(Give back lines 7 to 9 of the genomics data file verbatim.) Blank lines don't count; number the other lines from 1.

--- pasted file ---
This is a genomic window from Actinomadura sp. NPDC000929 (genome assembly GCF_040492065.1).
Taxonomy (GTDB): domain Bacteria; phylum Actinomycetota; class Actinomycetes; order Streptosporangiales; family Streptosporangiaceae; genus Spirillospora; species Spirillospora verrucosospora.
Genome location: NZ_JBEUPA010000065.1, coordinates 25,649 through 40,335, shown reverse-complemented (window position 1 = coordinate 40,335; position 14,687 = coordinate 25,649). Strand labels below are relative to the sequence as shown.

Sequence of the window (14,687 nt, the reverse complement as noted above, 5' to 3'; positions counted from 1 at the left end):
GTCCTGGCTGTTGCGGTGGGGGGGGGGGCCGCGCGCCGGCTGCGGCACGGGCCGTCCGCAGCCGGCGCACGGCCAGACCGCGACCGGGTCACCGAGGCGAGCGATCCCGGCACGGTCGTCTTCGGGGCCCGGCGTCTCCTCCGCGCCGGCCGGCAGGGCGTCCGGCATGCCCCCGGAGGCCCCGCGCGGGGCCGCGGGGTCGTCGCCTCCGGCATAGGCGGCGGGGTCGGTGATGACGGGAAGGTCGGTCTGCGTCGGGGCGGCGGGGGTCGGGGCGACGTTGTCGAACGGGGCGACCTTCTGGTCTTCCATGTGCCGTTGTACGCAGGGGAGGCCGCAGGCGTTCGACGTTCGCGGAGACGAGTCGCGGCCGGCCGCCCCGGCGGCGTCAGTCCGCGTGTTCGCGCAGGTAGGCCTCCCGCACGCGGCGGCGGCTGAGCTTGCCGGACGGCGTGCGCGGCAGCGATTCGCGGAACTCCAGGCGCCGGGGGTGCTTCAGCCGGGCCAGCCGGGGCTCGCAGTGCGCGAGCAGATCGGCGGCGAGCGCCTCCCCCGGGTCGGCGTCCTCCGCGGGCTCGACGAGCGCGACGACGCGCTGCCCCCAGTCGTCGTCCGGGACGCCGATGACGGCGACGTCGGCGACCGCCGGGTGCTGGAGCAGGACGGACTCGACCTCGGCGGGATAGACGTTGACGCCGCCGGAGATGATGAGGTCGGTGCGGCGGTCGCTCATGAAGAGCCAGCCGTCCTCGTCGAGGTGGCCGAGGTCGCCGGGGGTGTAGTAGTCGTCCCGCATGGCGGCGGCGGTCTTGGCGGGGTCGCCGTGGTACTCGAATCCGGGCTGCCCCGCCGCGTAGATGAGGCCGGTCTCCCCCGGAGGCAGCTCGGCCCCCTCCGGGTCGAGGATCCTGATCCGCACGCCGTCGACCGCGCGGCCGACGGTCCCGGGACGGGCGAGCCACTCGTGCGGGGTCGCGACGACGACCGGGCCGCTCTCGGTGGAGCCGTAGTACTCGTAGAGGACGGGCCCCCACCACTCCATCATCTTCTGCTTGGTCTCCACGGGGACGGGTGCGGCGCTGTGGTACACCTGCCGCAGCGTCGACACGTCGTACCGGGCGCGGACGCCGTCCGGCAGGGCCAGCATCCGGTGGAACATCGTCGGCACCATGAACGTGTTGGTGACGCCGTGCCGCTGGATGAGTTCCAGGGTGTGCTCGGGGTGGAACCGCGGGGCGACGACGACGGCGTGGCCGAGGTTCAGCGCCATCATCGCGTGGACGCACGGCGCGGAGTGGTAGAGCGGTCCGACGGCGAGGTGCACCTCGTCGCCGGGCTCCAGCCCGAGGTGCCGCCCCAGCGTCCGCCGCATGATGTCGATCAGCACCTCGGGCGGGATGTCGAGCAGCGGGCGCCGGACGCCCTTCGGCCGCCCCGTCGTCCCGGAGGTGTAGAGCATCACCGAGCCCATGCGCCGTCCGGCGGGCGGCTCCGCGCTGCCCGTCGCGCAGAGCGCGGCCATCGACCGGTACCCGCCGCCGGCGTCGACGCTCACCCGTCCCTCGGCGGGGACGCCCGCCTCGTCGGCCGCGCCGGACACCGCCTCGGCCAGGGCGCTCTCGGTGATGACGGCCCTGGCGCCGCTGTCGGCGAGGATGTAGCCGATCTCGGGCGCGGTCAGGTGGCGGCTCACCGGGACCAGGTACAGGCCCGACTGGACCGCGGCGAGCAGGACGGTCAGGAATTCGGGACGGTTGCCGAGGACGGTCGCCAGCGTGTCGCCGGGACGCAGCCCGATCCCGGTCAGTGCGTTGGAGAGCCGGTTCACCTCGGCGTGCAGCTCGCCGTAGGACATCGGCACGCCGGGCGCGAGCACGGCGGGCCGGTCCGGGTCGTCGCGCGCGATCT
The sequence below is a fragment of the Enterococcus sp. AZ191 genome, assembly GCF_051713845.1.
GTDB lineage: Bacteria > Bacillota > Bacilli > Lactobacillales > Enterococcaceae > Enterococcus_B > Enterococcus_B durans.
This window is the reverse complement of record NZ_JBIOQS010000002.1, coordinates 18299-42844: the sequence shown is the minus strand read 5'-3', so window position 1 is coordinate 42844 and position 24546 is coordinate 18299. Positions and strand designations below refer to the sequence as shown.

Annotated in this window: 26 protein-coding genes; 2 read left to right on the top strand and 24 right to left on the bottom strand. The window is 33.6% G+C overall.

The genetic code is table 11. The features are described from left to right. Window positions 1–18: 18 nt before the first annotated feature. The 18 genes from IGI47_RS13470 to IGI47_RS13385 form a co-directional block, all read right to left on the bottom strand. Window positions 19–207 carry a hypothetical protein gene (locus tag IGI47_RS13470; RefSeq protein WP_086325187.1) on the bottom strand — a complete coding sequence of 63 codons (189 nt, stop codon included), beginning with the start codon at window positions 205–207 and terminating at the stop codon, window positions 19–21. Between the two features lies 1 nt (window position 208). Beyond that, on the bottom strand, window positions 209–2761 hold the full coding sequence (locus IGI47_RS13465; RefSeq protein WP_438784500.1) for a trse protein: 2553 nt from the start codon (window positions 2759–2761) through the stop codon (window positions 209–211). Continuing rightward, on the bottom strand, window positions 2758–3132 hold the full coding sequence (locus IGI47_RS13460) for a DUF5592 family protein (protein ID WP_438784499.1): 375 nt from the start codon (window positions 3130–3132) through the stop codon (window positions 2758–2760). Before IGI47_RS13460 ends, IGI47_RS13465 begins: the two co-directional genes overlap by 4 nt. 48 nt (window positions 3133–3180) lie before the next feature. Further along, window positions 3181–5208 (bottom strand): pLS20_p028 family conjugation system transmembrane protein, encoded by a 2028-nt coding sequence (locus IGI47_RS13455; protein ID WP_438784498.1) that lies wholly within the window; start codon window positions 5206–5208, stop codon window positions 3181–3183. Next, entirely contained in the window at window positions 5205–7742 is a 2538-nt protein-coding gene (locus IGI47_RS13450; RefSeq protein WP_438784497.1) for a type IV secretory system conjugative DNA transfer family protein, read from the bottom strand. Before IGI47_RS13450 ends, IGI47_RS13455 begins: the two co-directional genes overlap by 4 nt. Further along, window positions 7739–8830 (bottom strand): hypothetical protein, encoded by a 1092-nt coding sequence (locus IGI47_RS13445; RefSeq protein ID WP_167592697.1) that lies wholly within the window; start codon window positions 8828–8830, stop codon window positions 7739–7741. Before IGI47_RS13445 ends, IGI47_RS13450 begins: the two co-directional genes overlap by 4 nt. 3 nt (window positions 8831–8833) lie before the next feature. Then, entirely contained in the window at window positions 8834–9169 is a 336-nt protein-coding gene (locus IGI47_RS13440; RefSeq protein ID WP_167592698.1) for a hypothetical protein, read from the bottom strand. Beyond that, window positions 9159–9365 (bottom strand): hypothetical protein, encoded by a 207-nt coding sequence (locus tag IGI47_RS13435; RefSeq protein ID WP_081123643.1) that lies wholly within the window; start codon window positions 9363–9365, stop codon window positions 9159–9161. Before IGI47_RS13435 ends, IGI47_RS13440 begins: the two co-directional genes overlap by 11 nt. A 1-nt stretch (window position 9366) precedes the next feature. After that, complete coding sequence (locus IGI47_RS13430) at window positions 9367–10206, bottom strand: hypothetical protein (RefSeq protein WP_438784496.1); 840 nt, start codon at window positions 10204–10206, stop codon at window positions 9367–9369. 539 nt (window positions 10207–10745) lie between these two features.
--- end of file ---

GTDB lineage: Bacteria > Bacillota > Bacilli > Lactobacillales > Enterococcaceae > Enterococcus_B > Enterococcus_B durans.
This window is the reverse complement of record NZ_JBIOQS010000002.1, coordinates 18299-42844: the sequence shown is the minus strand read 5'-3', so window position 1 is coordinate 42844 and position 24546 is coordinate 18299. Positions and strand designations below refer to the sequence as shown.

Annotated in this window: 26 protein-coding genes; 2 read left to right on the top strand and 24 right to left on the bottom strand. The window is 33.6% G+C overall.